The Grand promoting arts with variety of April programs

Volunteer Cellar Press Manager Anne Makepeace works on one of several presses located in The Grand Cellar Press. This mini-printing press is mobile, recently installed on a former popcorn cart.

The Grand Center for Arts and Culture is a busy the next month with several programs and community activities.

The Grand is well known for hosting monthly art exhibits. Currently it has three exhibition showing the art of area students. The 4 Pillars Gallery features art work from MSU, Mankato students. The Education room includes art created by Martin Luther College (MLC) students. Another wall features the current Artists of the Month. Each month of the school year The Grand exhibits artwork created by middle and high school students in New Ulm.

The gallery exhibits are regular features of the Grand. New exhibits and new artists will be featured next month. This month The Grand is expanding its out reach into the community.

Downtown Poetry Path

Visitors to downtown Minnesota Street are likely to see greater poetic license in decorating windows. The Grand in cooperation with The Brown County Historical Society (BCHS) and New Ulm Library who has started a Downtown Poetry path.

The Grand displays some of the unique card for sale as part of the Cards for a Cause program. Profits from sales of the car will go to NUMAS Haus to help purchase art supplies for the emergency shelter.

April is poetry month and to celebrate hundreds who have posted original poems in the windows of downtown businesses.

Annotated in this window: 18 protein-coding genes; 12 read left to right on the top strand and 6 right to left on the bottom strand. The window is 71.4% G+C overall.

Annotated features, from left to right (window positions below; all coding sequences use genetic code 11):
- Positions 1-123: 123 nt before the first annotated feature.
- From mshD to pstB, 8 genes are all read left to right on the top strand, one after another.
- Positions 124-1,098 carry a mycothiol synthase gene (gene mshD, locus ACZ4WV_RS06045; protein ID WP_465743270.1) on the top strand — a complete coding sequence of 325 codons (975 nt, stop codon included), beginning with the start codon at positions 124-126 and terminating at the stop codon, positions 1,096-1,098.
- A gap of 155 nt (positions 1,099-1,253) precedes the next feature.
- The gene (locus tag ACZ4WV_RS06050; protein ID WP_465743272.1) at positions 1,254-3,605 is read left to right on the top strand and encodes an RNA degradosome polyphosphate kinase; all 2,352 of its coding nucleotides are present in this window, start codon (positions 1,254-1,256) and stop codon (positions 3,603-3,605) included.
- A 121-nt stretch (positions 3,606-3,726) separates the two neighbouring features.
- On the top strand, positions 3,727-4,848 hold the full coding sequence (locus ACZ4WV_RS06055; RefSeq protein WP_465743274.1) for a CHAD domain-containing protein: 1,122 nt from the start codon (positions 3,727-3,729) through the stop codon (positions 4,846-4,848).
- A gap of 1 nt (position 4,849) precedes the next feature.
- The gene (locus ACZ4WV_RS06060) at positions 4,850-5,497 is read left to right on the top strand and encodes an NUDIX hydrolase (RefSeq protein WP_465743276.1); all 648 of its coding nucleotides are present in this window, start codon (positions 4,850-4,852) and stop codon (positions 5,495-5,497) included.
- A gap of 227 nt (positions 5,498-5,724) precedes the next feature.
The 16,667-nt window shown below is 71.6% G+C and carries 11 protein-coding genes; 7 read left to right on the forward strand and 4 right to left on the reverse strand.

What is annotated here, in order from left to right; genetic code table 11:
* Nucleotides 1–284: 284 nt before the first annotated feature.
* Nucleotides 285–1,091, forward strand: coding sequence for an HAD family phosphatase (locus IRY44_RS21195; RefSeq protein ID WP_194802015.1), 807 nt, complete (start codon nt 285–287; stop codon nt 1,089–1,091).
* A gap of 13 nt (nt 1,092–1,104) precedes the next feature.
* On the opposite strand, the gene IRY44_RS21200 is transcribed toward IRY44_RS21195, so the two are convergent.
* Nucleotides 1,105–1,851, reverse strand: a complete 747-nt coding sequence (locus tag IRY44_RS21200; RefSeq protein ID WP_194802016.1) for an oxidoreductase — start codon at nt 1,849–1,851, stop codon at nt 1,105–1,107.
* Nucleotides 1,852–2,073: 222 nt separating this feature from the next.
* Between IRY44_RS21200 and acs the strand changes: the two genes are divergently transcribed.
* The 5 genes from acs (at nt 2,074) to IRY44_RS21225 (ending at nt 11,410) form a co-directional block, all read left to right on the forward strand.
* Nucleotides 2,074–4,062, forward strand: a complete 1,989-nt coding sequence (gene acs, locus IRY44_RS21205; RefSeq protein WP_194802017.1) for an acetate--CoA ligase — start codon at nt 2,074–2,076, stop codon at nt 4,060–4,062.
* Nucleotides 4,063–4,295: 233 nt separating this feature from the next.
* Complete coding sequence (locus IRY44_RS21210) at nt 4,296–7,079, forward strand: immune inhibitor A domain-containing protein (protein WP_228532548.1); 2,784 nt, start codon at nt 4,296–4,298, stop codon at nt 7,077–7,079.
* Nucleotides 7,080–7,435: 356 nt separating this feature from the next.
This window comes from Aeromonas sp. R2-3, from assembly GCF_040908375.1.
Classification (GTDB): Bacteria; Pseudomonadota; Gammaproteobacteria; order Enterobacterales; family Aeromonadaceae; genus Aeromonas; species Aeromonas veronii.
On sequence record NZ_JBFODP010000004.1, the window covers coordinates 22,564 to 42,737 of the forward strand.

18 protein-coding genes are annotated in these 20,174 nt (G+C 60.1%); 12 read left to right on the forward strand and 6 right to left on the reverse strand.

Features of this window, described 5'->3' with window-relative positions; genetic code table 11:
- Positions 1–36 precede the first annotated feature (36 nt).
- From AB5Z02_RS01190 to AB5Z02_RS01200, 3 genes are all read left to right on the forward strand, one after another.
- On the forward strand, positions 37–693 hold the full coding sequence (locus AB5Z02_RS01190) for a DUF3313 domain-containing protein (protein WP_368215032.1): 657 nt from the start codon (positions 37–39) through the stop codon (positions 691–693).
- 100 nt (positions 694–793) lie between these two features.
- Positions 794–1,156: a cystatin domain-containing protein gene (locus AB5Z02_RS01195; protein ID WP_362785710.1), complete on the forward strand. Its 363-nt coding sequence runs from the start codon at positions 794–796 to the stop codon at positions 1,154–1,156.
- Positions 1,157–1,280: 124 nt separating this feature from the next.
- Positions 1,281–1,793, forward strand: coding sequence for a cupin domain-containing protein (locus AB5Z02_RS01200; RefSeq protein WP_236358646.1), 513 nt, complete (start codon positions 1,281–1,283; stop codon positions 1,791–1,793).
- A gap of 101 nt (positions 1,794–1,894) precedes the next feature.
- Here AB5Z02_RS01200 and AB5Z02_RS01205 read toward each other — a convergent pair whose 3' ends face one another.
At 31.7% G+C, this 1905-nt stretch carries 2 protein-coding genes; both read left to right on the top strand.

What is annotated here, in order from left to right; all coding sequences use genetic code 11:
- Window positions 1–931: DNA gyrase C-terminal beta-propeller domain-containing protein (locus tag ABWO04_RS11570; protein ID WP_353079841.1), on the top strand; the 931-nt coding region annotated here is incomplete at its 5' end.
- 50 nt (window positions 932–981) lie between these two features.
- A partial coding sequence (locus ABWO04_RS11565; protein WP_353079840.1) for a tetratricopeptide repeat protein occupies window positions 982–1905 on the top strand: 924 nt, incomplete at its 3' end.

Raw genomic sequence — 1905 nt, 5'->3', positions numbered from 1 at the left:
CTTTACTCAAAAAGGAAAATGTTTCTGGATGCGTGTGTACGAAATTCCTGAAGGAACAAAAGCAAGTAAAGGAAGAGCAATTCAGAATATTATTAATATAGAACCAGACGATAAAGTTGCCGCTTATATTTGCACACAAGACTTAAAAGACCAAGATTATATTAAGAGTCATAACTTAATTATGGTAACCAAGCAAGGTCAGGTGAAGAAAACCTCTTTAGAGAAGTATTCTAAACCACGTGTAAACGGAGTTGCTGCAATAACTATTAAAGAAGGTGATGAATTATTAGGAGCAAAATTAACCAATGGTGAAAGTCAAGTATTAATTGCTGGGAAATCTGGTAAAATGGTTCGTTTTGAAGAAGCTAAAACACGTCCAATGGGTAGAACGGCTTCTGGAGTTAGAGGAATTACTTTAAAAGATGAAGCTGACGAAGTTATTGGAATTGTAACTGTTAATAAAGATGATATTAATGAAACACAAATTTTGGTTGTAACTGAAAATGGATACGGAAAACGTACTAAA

New Ulm Technology Services Librarian LeRoy Harris said the call for poems went out at the end of February. They were hoping for 50 submissions, but received 300.

The New Ulm school system saw high participation rates, with several poems submitted by students who got behind the Poetry Path. There was no limit on how many poems an individual could submit. The most submitted by a single person was three.

A few poems were written in Spanish, meaning the event became a bi-lingual experience.

A special poem scavenger hunt is being held in conjunction with the poetry path. Scavenger hunt sheets can be found at the Grand. Each sheet has a four by four grid describing a poem on display downtown. Once a person has found a row of four poems and had a representative from the business displaying the poems stamp the square, the sheet can be returned to The Grand to enter a drawing for prizes.

Wilbur Neushwander-Fink will be teaching a class on how to make the origami peace crane Saturday, April 9 at The Grand.

A special “People’s Choice Award” is being held. People can vote for their favorite poem at The Grand. Copies of the winning poem will be printed in The Grand’s Cellar Press and be for sale in the gift shop. The poem will be on display at The Grand for a year long installation.

At the end of the month, all the poems submitted to the Downtown Poetry Path will be donated to BCHS archives for preservation. BCHS already has several poem saved in it’s archives. Research librarians found poems from 1880 through 1991. Eight poems were selected to be read during The Grand’s Night of Poetry event at 7 p.m. Thursday, April 21.

Cards for a Cause

The Grand is working to raise funds for New Ulm Ministerial Association Shelter (NUMAS) through “Cards for a Cause”.

NUMAS Haus serves as an emergency shelter for homeless women and their children in the Brown County area.

“Lighthouse” by Jeffrey Mathews is one of nearly 300 poems decorating the windows of downtown New Ulm businesses. The poems are on display as part of Downtown Poetry Path organized by The Grand, Brown County Historical Society and the New Ulm Public Library.